Animal Guide: Blue-Ringed Octopus

Blue-Ringed Octopus (Hapalochlaena maculosa)

  • Type: Cephalopod
  • Family: Octopodidae
  • Habitat: Shallow marine waters and tide pools
  • Location: Common off the coast of Australia and the western Pacific Ocean
  • Diet: Crabs, fish, and mollusks
  • Average lifespan in the wild: 2 years
  • Size: 5-7.8 in (12.7-20 cm)
  • Weight: .92 oz (26g)

With its fascinating coloring and delicate curling arms, the blue-ringed octopus may be a beautiful creature, but this small cephalopod is also deadly. The blue-ringed octopus appears grey or beige with light brown patches when it is at rest, but when agitated its 50 or 60 bright blue rings appear and pulsate with color, as a warning. Inside the salivary glands of the blue-ringed octopus live colonies of bacteria that produce tetrodotoxin, the potent neurotoxin found in pufferfish and other animals. A bite from a blue-ringed octopus can completely paralyze and kill an adult human in a matter of minutes. There is no known antidote. The octopus itself is not affected at all by the toxin-an evolutionary prerequisite for the symbiotic relationship that has developed between the blue-ringed octopus and the toxin-producing bacteria.

The blue-ringed octopus is commonly found in shallow, sandy areas surrounding the coastal reefs of Australia and the western Indio-Pacific. It is most active after dark, and spends most of its day hidden in its nest. Like all octopods, the blue-ringed octopus has no skeleton and is thus very flexible and maneuverable. It can squeeze into tiny crevices and make dens in bottles, aluminum cans, or mollusk shells. The blue-ringed octopus is also known to burrow into sand or gravel to conceal itself.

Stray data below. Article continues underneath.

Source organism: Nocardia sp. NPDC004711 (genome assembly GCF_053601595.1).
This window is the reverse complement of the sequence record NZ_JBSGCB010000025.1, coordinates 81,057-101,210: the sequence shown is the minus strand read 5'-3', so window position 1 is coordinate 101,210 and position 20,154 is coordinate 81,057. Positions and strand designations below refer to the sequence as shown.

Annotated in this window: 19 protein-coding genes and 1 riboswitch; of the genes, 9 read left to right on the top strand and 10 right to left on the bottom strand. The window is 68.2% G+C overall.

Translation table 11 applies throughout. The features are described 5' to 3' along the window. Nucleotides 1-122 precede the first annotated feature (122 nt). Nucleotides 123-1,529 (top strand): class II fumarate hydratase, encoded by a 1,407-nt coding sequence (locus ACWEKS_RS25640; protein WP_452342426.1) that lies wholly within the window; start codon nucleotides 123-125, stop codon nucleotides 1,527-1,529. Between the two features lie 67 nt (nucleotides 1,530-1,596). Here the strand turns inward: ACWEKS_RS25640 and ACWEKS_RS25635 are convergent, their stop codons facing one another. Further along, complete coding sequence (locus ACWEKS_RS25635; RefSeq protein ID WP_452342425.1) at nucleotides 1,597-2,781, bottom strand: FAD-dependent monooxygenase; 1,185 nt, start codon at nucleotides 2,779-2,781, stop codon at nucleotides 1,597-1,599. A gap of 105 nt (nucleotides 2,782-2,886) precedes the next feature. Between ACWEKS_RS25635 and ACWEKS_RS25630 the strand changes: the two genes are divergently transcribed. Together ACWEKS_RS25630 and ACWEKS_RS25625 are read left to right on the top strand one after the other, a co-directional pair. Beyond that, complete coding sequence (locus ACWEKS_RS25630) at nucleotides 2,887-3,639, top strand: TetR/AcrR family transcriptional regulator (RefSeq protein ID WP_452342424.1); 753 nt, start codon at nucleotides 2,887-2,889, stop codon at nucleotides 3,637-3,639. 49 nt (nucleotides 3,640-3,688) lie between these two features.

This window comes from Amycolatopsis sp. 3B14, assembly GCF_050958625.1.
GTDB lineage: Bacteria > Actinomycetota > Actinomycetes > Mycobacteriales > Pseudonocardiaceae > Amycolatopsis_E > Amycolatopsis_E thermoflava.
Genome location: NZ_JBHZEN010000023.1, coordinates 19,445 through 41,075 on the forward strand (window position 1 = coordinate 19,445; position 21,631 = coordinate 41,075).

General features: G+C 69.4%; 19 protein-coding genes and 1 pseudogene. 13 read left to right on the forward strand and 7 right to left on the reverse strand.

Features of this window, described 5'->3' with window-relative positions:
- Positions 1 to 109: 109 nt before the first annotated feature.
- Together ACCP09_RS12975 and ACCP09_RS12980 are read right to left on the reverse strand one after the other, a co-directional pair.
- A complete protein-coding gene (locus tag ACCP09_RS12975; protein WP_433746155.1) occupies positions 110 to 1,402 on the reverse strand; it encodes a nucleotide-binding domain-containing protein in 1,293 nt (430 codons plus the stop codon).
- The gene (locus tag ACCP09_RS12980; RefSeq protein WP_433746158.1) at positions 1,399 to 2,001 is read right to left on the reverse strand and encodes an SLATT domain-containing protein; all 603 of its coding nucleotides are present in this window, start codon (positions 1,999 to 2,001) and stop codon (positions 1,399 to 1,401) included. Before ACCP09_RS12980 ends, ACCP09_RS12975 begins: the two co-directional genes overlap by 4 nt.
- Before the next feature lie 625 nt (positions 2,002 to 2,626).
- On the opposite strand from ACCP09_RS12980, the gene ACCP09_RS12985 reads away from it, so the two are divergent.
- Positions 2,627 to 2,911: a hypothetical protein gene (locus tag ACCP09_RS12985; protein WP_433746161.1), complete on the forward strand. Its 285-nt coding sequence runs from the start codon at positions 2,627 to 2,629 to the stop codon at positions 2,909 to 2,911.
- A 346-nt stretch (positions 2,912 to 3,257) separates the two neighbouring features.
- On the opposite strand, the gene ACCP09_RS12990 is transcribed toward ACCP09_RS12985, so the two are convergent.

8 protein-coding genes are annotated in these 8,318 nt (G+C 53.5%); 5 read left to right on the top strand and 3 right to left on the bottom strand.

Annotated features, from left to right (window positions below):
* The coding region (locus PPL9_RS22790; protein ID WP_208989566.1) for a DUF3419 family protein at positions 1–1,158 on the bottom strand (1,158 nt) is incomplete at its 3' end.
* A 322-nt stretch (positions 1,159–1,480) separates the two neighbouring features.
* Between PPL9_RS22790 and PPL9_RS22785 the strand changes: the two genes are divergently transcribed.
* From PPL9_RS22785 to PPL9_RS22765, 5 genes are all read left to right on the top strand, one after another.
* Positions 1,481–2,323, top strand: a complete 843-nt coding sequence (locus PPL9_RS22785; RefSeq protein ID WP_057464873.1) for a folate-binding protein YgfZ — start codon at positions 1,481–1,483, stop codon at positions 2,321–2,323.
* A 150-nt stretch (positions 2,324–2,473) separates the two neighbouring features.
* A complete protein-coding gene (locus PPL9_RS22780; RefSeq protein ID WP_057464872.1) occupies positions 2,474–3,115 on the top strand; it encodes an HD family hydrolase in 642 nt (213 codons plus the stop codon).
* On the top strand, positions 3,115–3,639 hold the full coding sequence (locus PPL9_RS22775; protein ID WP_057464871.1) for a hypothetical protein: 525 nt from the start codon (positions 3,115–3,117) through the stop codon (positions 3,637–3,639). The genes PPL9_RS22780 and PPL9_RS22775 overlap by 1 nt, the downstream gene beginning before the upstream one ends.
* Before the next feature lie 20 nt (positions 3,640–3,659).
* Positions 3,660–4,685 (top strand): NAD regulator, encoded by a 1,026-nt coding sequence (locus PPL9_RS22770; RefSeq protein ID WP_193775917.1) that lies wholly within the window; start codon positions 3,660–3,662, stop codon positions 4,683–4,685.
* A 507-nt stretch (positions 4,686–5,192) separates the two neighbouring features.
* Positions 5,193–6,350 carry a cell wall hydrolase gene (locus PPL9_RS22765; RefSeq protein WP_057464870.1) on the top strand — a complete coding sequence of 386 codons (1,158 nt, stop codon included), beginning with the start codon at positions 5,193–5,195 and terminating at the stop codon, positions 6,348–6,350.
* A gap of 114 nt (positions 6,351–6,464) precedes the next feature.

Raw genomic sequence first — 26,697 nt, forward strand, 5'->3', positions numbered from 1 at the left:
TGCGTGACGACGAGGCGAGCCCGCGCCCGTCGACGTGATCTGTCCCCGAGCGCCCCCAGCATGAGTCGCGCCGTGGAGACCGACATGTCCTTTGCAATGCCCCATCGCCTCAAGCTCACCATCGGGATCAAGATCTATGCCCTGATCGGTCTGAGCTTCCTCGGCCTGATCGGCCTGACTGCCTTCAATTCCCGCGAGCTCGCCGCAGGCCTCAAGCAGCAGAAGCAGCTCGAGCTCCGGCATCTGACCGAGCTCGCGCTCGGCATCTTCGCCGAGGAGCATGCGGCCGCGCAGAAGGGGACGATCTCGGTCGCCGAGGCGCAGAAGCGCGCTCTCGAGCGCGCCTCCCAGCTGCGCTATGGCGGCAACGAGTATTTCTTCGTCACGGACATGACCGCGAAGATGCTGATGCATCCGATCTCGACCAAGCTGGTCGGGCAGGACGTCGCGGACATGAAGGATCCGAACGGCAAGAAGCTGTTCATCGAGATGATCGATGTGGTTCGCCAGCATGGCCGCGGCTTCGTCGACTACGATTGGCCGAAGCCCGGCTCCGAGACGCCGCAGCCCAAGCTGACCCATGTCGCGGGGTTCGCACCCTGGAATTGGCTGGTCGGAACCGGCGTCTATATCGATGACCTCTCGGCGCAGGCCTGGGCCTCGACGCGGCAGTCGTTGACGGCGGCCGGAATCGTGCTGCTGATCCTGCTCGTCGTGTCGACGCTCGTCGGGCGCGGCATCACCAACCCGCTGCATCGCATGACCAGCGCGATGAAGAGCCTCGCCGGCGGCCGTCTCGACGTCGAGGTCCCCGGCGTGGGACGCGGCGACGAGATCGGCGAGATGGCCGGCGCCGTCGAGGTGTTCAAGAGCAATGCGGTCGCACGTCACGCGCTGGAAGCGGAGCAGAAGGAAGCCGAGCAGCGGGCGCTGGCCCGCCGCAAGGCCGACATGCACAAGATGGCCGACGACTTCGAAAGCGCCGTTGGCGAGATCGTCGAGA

The blue-ringed octopus feeds primarily on crabs and mollusks, ambushing from behind and enveloping prey with its eight arms. Using its bird-like beak, the octopus bites a hole through its victim’s shell to inject toxic saliva. With its arms and beak, the creature tears soft pieces from the prey, sucking the rest of the meat from the shell once it becomes partially digested by the saliva.

Packets of sperm rest in the grooved tip of the male’s modified third arm, called a hectocotylus. When mating, the male slips this grooved tip under the mantle and into the oviduct of the female through a gill slit, and transfers multiple sperm packets, or spermatophores. The female lays her eggs in several unattached clumps, which she carries in her arms until they hatch. After the young emerge from their eggs, the mother dies.

Did you know: The blue-ringed octopus, like all octopuses, has three hearts and blue blood.

Related Episode: Encountering Sea Monsters

Photo © Gary Bell / Picture Quest

  • bob

    it rocks!!

  • tyler

    that was the greatest article ever!!!

  • Tommy boy

    bob does size really matter?, its still cooly deadly!

  • Lane

    hello people

  • dj

    ya are spid

  • tub tub

    that is a cool

  • Jayyne

    great information for marine studies assignment, thankksss. :)

  • babygurl

    its sad that the mommy dies after giving birth!

  • ChelseyAnn

    the fact that this tiny little creature is so deadly is quite shocking, in my opinion. I would not want to step on one of those things :)

  • sophie;)

    hey i am doing i report and i hope i get an a++++ and if i dont then it will not be a happy day well bye gyes I LOVE ANIMALS!!!!